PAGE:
An overriding feature of the Family Law Act in relation to children’s matters is that the court (if there are contested proceedings) must have as primary considerations:-
- The benefit to a child of having a meaningful relationship with both parents.
- A need to protect a child from physical or psychological harm from being subjected to, or exposed to, abuse, neglect or family violence.
The majority of separating parents have a good insight into the needs of their children and are able to reach an agreement (sometimes with the help of a solicitor or mediator) about the day to day living arrangements for their children.
If however, an agreement cannot be readily reached the parties are best advised to obtain professional assistance through a solicitor so as to reach an agreement about arrangements for the children and thereby avoid court proceedings. Frequently the arrangements that the parties had put in place for the care of children prior to separation, provide an indicator of the most appropriate arrangements following separation, although that is not always the case.
The role of a solicitor is to initially provide advice as to a client’s rights and further give guidance so as to avoid, if at all possible, court proceedings. Solicitors will usually attempt to negotiate a settlement of the issues in dispute. If, however, court proceedings need to be commenced it is important for parties to the litigation to receive competent and practical representation so that the process is completed as early as possible and in the most cost effective manner possible.
Except in matters of urgency or where there is family violence, court proceedings in relation to children’s matters cannot usually be commenced unless the parties have undertaken mediation with a registered family dispute resolution practitioner or there has at least been a genuine effort to cause that to happen. It is important, however, for each party to understand their rights and obtain some guidance as to the court’s view of appropriate arrangements for the care of children, in light of their particular circumstances. That advice is best provided initially by a solicitor who will also advise and make referrals as appropriate, to organisations such as a family relationship centre, or other mediator.
Litigation should be avoided if at all possible. It has the effect of polarising the parties, and often the children, so that it becomes more difficult at the end of the process to maintain a satisfactory working relationship between the parties. Litigation is also expensive and involves lengthy delays, usually with no final resolution for about one year after the commencement of proceedings.
The first and most important step, however, is to obtain competent, practical and sympathetic advice from a specialist family law practitioner.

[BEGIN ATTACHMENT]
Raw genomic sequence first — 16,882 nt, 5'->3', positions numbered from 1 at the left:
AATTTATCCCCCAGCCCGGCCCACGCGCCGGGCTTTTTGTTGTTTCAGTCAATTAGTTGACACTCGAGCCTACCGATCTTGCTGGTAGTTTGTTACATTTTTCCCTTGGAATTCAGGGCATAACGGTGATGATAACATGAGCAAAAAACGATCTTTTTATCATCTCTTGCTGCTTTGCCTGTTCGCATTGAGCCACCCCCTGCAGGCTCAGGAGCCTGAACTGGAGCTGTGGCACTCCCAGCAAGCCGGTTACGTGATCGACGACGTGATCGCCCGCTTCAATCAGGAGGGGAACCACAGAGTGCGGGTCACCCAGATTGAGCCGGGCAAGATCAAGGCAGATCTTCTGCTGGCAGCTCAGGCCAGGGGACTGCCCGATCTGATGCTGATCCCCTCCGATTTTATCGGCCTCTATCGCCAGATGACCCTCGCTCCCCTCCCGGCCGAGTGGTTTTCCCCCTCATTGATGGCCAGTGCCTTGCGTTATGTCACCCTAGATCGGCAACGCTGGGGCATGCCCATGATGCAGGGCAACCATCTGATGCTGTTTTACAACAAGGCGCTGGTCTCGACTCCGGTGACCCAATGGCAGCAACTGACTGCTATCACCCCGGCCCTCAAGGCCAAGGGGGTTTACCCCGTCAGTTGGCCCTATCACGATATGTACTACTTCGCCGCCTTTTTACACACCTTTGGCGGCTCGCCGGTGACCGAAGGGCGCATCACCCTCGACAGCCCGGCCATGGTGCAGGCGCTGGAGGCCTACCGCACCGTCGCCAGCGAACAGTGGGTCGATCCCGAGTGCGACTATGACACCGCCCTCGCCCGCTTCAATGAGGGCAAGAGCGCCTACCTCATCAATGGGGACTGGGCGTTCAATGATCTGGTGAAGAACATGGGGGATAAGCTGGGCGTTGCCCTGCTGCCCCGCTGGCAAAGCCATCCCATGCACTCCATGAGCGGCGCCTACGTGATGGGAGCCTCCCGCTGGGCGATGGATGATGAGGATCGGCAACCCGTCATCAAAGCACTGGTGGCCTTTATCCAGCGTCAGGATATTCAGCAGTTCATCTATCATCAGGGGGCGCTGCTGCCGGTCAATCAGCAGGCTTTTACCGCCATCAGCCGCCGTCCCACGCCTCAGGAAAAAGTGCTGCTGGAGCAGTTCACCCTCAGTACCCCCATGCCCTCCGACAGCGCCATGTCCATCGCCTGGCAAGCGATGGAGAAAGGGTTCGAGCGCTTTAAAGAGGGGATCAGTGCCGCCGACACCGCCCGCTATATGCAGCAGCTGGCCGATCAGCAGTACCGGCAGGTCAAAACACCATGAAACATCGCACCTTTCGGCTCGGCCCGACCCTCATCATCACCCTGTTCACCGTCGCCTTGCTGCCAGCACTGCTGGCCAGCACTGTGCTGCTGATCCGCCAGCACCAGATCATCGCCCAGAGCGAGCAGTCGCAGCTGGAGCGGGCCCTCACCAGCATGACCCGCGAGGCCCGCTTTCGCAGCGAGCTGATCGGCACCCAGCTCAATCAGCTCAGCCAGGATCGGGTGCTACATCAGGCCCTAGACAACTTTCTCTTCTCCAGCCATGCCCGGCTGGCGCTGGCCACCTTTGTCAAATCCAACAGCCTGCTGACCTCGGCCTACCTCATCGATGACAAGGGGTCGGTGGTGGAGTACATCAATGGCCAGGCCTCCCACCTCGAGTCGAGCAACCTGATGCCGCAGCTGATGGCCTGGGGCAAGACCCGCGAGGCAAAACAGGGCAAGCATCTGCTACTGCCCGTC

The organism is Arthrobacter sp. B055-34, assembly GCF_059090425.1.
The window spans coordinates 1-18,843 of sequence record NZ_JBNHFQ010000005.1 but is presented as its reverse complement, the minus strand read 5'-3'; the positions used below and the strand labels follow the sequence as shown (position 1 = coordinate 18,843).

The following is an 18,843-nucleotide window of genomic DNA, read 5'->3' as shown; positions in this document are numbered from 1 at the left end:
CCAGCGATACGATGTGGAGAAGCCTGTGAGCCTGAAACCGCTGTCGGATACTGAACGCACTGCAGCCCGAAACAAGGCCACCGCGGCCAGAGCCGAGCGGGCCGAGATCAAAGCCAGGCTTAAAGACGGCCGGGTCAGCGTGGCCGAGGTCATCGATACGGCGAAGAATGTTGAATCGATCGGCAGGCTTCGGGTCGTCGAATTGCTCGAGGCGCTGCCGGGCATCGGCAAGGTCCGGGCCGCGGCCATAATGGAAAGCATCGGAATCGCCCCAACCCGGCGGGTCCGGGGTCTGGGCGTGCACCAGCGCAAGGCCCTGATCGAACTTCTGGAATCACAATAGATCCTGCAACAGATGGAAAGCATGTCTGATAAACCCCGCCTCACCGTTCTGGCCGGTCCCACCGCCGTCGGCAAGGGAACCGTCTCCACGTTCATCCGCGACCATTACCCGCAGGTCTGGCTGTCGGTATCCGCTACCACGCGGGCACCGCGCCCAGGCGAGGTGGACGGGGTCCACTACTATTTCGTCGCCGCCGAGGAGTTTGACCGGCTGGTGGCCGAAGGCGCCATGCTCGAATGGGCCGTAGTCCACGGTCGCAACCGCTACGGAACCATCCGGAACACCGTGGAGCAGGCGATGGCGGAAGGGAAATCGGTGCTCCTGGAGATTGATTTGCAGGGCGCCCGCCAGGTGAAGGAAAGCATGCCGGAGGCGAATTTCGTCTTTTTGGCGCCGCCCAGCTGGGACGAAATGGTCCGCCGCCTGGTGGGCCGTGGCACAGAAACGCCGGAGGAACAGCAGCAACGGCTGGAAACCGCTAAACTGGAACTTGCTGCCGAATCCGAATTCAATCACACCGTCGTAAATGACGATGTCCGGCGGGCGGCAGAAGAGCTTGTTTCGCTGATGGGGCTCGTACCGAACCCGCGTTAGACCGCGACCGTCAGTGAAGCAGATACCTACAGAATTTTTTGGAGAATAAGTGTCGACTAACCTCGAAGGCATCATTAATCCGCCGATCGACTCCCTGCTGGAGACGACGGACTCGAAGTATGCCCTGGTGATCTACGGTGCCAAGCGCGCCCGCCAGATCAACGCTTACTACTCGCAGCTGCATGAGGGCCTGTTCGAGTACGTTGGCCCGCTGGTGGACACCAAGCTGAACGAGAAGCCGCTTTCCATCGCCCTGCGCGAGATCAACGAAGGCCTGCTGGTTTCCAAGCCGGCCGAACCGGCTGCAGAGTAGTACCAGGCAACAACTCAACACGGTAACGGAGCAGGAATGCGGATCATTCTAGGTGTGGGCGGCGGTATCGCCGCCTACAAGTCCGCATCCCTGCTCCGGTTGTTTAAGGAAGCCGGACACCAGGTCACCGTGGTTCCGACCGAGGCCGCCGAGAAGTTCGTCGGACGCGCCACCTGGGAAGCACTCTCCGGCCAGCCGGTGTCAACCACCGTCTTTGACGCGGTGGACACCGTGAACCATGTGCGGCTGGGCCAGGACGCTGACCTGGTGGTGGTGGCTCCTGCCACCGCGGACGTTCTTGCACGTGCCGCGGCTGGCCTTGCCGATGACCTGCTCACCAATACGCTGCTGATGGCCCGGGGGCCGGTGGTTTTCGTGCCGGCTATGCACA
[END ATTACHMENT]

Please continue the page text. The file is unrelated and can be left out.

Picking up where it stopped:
Generally, child maintenance is an issue dealt with by the Child Support Agency. The agency is a Federal Government agency, which has the responsibility for assessing and, if appropriate, collecting child support payable by one parent to the other.
An application for child support may be lodged online, or posted to the Child Support Agency.
The calculation of child support is based on a formula, the primary elements of which are the income of each of the parties, the number, and ages of the children, and the time that the children are in each parties’ care. If the children primarily live with one parent, an arrangement for time with the other parent, between 5% and 33%, has no impact upon the application of the formula. In other words, fairly usual arrangements for children to have time with the parent with whom they do not live, such as spending time with that parent each alternate weekend from Friday afternoon through to Monday morning, as well as school holiday time, will fall within that range.
In appropriate circumstances the formula can be varied, having regard to the particular circumstances of the children, such as a long standing agreement for the children to be educated at private school, or unusual care requirements because of health issues, or the cost of transportation for the children to spend time with the other parent. Except in cases of urgency, or if an appeal against a Child Support decision needs to be lodged, the Family and Federal Circuit Courts are not involved in the process of child support.
A link to the Child Support Agency website, which will provide further, and more detailed, information, is:
Spousal maintenance is financial support provided by one party to a marriage or de facto relationship, to the other party, in circumstances where there is:
- A need for financial assistance by that party;
- An inability by that party to provide for their own financial needs (in part or in whole);
- The financial capacity of the other party to assist in the provision of the applicant’s financial need.
It is common, but not universal, that spousal maintenance orders are made for a limited duration, typically to enable one party time to retrain and obtain suitable employment so that they can support themselves.
Spousal maintenance must also be considered in light of any application for property adjustment orders, as an order for one may impact an order for the other.